Iran names suspect in Natanz attack, says he fled country

State television named the suspect 43-year-old Reza Karimi. It showed a passport photo of a man identified as Karimi, stating that he was born in the nearby city of Kashan, Iran.

The report also aired what appeared to be a “red notice” from Interpol seeking his arrest. The warrant was not immediately available on Interpol’s public database. Interpol, based in Lyon, France, did not immediately respond to a request for comment.

The television report said that “necessary measures” are underway to bring Karimi back to Iran through legal channels without elaborating on it. In the alleged “red announcement” from Interpol, his international travel history was listed in Ethiopia, Kenya, the Netherlands, Qatar, Romania, Turkey, Uganda and the United Arab Emirates, among others.

The report did not specify how Karimi would have gained access to one of the safest facilities in the Islamic Republic. For the first time, however, it offered authorities to acknowledge an explosion that had struck the Natanz facility.

There was “a limited explosion of a small portion of the power path to the centrifuge hall,” the television report said. “The explosion was due to the function of explosives and there was no cyberattack.”

Initial reports in the Israeli media, which have close ties to their military and intelligence services, blamed a cyber attack for the damage.

Iranian state television also said there were pictures confirming the report of an explosion rather than cyberattacks offered by security services, but it did not broadcast those pictures.

The report also showed centrifuges in a hall as well as what appeared to be careful tape in the Natanz facility. In one shot, a television reporter interviewed an unnamed technician who was shown from behind – likely a security measure given that Iranian nuclear scientists have been murdered in the past in alleged Israeli-orchestrated attacks.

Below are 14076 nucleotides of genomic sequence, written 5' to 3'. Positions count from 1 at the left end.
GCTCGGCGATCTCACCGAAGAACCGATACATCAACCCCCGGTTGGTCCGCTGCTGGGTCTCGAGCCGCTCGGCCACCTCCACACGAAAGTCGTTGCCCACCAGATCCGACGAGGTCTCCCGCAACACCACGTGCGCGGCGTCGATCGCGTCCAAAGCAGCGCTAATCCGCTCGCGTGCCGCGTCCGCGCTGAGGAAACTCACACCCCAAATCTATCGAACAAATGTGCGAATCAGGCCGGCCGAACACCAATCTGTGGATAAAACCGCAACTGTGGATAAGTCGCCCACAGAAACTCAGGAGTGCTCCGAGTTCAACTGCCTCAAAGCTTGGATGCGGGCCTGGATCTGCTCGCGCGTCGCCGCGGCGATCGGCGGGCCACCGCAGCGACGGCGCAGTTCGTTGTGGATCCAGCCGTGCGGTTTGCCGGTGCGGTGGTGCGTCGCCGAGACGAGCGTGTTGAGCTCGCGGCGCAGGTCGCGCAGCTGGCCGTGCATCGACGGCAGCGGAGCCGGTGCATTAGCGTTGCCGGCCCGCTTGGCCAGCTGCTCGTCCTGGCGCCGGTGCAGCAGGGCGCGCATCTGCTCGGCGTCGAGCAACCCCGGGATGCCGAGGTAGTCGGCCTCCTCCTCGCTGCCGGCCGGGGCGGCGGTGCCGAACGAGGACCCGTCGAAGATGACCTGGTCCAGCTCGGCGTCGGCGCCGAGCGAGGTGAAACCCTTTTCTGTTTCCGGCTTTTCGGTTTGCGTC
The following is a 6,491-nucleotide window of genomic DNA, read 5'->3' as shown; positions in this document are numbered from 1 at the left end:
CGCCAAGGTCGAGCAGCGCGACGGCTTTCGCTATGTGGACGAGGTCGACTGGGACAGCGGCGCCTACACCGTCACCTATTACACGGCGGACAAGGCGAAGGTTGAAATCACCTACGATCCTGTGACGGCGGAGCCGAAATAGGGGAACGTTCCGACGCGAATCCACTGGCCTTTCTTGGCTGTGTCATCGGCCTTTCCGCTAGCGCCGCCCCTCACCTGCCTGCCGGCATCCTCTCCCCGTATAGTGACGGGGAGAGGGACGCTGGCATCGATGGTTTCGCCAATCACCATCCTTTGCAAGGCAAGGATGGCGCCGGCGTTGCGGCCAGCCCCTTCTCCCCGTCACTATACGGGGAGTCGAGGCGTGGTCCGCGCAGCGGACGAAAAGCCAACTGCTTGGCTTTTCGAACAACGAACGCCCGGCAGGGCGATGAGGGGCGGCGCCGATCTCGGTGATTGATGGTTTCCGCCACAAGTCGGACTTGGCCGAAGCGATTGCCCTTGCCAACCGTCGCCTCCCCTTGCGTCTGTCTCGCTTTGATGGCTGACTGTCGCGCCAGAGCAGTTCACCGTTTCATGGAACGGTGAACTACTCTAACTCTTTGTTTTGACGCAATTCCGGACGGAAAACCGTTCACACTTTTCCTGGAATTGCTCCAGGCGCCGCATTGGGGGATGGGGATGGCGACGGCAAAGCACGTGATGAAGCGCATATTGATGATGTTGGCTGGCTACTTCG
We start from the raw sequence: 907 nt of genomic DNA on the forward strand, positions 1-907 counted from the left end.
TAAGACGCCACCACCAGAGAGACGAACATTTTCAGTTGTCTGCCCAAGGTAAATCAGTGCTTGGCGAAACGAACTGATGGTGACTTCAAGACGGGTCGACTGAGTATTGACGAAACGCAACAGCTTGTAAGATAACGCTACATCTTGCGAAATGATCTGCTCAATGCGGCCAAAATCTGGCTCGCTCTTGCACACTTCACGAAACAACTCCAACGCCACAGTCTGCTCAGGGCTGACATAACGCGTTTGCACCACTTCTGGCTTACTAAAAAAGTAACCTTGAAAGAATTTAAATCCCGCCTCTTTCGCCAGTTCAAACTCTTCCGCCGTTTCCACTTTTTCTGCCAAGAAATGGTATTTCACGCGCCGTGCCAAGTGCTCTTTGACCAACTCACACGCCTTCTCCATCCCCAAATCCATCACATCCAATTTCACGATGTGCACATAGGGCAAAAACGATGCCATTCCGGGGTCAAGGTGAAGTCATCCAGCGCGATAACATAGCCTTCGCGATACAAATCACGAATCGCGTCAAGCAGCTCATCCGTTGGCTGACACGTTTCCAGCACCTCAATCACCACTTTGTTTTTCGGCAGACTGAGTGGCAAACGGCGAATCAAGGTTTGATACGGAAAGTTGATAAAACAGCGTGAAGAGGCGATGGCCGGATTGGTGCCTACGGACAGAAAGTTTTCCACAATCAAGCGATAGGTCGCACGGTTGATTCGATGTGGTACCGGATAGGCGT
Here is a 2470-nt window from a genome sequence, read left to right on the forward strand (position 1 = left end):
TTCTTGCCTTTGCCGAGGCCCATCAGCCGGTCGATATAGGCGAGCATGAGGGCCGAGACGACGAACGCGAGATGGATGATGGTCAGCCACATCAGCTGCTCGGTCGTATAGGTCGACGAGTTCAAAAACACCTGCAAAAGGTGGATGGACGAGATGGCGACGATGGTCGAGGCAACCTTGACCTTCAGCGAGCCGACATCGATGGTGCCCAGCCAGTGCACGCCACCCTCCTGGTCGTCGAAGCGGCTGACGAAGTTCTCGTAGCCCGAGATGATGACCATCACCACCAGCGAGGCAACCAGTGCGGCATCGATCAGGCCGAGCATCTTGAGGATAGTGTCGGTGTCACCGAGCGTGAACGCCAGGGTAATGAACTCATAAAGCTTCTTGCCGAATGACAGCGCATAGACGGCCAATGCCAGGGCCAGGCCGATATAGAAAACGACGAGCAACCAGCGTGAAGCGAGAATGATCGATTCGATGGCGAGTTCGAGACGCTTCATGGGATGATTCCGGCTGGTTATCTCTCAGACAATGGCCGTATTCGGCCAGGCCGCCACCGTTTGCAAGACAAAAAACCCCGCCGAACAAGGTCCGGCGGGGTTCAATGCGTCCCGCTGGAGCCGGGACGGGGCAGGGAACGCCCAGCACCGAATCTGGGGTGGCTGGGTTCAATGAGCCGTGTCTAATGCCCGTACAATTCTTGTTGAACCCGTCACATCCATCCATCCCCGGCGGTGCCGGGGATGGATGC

“The sound you hear is the sound of machines that are thankfully undamaged,” he said, the high-pitched whine of the centrifuges in the background. “Many of the defective centrifuge chains are now under control. Some of the disrupted work will be back on track with the efforts of my colleagues around the clock. ”

Negotiations on the deal continued in Vienna on Saturday. The 2015 deal, from which former President Donald Trump unilaterally withdrew the US in 2018, prevented Iran from stockpiling enough highly enriched uranium to pursue a nuclear weapon if it opted to lift economic sanctions.

Iran insists that its nuclear program is peaceful, even though the West and the IAEA say Tehran had an organized military nuclear program by the end of 2003. An annual US intelligence report released on Tuesday confirmed the longstanding American assessment that Iran is not currently attempting to build an atomic bomb.

Iran had previously announced that it could use up to 60% enriched uranium for nuclear-powered ships. However, the Islamic Republic currently has no such ships in its navy.

The attack on Natanz was originally described only as a blackout in its electricity network – Iranian officials later called it an attack.

An Iranian official referred to “several thousand damaged and destroyed centrifuges” in a state television interview. However, no other official has offered this figure, and no pictures of the aftermath have been released.

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